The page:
Originally posted on CleanTechnica
While Toyota, like most of the auto industry has enjoyed booming sales in 2014, one car in particular has not shared in the success. I’m talking about the Toyota Prius, which saw its annual sales decline nearly 12% in 2014 compared to the year before. But is this the beginning of the end for the Prius, as a Money piece put it? In a sense, yes, and no.
The Money article rightly points out that falling gas prices share only part of the blame, and haven’t effected competitors in the same way. While Prius sales have fallen in 2014, plug-in cars like the Nissan LEAF and Tesla Model S had record years. Part of the problem is that the LEAF and Tesla have taken up the mantle of environmental awareness that the Prius once held, and it has to be said they’ve done in a considerably more exciting way.
There are also a lot more competitive vehicles in the conventional sense, with many non-hybrids capable of close to 40 MPG and offering considerably more horsepower to play with. The Prius is no longer the hip, cool car it once was, and it is no longer the only “green” car option out there. Need further proof? The Prius is the most traded-in car for a Tesla Model S, and in trend-setting California, the Honda Accord has replaced the Toyota hybrid as the Golden State’s best-selling car. All in all, things look bleak for the Prius…if you only look at one side of the equation.
Far be it from me to be the one to champion the cause of the Prius, but when you look at the whole picture, you get a decidedly different view of things. For one, the current-gen Prius is on the cusp of replacement, and the next-gen hybrid could offer up to 60 MPG, all-wheel drive, lithium-ion batteries, and a decidedly more edgy and interesting look than the Prii that came before it. The Prius Plug-In is also set to get a more distinct look and features like wireless charging that could set it apart from competitors.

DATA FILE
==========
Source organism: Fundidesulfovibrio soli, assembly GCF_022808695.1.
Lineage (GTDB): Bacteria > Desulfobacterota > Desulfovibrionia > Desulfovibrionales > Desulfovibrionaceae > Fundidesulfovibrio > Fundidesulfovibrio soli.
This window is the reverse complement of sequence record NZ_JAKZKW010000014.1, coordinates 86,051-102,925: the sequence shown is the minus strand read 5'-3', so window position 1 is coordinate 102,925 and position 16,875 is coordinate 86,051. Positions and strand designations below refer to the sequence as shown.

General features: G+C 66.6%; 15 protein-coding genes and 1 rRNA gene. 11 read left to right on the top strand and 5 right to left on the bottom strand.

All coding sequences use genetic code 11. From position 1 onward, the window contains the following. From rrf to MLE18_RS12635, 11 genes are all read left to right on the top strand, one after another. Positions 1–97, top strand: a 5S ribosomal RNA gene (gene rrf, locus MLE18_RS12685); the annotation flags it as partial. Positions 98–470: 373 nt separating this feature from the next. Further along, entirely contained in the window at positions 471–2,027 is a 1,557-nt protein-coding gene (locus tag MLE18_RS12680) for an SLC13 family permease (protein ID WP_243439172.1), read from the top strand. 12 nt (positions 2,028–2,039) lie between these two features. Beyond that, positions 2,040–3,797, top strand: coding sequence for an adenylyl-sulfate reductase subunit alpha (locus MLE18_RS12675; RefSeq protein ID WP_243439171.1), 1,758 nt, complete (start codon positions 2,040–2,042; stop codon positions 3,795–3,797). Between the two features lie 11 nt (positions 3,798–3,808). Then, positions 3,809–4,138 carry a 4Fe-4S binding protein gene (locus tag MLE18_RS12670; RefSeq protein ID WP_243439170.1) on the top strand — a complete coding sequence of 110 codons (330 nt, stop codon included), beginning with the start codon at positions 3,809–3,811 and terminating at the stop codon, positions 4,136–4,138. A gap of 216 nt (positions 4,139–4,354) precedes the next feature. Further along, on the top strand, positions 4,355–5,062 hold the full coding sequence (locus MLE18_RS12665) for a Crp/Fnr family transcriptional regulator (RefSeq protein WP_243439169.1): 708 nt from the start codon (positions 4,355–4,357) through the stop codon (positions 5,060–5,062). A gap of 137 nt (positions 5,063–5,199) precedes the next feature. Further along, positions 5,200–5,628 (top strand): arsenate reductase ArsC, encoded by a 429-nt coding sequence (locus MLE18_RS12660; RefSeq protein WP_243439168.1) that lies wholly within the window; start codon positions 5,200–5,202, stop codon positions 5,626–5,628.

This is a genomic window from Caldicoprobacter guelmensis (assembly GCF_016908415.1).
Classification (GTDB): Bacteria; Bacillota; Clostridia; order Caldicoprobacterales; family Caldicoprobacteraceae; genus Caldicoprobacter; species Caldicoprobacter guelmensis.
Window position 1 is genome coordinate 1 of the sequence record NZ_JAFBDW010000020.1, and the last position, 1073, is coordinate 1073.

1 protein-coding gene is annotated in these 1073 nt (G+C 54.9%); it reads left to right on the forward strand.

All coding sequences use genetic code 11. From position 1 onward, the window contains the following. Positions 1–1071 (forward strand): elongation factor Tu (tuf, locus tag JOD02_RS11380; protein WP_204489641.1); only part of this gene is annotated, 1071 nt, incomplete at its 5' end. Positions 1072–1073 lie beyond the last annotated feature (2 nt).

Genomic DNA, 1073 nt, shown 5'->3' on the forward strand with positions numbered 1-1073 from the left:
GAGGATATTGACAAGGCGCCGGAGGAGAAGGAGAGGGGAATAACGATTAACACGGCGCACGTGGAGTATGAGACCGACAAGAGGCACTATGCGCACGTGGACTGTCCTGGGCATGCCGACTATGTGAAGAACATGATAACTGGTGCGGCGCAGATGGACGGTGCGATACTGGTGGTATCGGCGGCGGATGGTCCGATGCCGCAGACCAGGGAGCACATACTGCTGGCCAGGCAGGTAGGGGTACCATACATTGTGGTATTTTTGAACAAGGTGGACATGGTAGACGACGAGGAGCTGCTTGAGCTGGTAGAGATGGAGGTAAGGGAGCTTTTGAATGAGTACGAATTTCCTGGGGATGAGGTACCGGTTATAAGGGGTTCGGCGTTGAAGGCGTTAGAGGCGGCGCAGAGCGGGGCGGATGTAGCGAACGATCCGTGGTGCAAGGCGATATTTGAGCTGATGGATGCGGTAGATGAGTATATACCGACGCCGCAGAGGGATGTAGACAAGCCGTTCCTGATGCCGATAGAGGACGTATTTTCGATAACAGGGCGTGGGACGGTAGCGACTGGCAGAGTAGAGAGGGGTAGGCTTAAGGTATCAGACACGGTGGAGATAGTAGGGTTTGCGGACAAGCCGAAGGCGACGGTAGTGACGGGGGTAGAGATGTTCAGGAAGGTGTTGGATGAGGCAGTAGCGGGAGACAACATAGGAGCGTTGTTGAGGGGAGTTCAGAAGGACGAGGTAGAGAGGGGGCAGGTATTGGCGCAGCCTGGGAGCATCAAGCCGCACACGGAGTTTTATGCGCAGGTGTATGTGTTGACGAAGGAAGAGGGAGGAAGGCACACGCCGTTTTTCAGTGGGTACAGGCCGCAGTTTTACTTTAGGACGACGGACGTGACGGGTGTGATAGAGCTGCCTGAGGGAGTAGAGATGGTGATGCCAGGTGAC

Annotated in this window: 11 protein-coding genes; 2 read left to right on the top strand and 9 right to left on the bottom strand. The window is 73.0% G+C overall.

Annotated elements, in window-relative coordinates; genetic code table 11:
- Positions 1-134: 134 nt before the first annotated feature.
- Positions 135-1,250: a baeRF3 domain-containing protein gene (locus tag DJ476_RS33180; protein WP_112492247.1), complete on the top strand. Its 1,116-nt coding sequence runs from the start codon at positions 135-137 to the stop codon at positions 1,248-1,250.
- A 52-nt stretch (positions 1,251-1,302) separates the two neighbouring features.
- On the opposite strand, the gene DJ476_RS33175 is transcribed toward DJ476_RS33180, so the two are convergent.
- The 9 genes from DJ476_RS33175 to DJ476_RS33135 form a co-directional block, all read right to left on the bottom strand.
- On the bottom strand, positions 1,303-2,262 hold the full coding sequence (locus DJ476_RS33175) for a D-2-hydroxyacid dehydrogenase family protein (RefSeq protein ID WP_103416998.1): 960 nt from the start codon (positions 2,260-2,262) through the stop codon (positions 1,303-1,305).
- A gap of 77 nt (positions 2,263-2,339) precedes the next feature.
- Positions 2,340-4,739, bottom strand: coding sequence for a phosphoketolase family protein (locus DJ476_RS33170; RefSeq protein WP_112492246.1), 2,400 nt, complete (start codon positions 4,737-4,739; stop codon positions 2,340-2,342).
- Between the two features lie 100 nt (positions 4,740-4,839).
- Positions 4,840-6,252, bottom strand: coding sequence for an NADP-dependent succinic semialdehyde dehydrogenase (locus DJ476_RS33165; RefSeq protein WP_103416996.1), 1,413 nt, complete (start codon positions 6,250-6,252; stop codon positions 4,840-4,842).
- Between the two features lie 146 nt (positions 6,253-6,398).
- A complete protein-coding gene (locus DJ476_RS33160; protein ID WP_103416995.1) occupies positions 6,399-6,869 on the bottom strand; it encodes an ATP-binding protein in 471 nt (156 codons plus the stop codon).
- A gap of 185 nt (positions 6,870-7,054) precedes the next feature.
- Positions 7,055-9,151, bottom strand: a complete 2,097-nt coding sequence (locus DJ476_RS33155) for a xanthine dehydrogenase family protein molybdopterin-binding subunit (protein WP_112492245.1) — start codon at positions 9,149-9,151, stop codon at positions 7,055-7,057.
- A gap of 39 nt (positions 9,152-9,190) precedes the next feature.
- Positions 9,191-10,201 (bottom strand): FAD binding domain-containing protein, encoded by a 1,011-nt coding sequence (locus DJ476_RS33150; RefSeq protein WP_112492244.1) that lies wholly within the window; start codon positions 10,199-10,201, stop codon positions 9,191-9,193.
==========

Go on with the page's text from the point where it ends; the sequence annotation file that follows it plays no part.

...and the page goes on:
So in the sense that the boring, stodgy, and slow Prius of the past might go by the wayside? Yes, but the Prius that replaces it sounds like it could be a lot more of what people want, in a package that doesn’t turn people off.
And just because gas prices are down today doesn’t mean they won’t shoot back up overnight. Saudi Arabia may control the flow of their oil taps, but they don’t control the world, and considering it’s still in the center of an increasingly-unstable region of the world, I’m not one to be so short-sighted as to believe gas prices can’t go back up. Obama also seems to have found his balls as of late, advocating paid sick leave, free community college, and other liberal ideals. Maybe we will finally get a much-needed increase on gas taxes as well?
Prius sales may be down, but so were Mustang sales a year before the new model came out. Granted, low gas prices and increased competition doesn’t necessarily bode well for Prius sales, but with over 200,000 units sold in 2014, it still remains far-and-away the best-selling green car in America…and it won’t be this easy to knock if down.